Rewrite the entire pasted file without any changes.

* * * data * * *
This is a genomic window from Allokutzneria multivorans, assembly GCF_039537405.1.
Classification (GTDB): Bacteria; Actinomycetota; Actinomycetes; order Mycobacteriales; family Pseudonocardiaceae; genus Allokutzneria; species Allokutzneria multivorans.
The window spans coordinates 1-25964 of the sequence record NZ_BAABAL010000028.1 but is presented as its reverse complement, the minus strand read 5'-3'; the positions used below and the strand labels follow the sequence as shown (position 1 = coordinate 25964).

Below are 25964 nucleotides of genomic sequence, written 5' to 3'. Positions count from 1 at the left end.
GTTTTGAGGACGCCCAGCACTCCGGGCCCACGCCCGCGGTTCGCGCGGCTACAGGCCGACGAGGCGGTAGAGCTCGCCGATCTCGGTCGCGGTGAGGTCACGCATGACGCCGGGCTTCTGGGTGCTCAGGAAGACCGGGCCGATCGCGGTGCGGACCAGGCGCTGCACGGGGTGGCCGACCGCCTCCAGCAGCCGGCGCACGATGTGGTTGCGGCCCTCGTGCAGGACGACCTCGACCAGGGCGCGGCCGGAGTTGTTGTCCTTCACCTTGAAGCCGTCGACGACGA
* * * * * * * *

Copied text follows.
This is a genomic window from Allokutzneria multivorans, assembly GCF_039537405.1.
Classification (GTDB): Bacteria; Actinomycetota; Actinomycetes; order Mycobacteriales; family Pseudonocardiaceae; genus Allokutzneria; species Allokutzneria multivorans.
The window spans coordinates 1-25964 of the sequence record NZ_BAABAL010000028.1 but is presented as its reverse complement, the minus strand read 5'-3'; the positions used below and the strand labels follow the sequence as shown (position 1 = coordinate 25964).

Below are 25964 nucleotides of genomic sequence, written 5' to 3'. Positions count from 1 at the left end.
GTTTTGAGGACGCCCAGCACTCCGGGCCCACGCCCGCGGTTCGCGCGGCTACAGGCCGACGAGGCGGTAGAGCTCGCCGATCTCGGTCGCGGTGAGGTCACGCATGACGCCGGGCTTCTGGGTGCTCAGGAAGACCGGGCCGATCGCGGTGCGGACCAGGCGCTGCACGGGGTGGCCGACCGCCTCCAGCAGCCGGCGCACGATGTGGTTGCGGCCCTCGTGCAGGACGACCTCGACCAGGGCGCGGCCGGAGTTGTTGTCCTTCACCTTGAAGCCGTCGACGACGA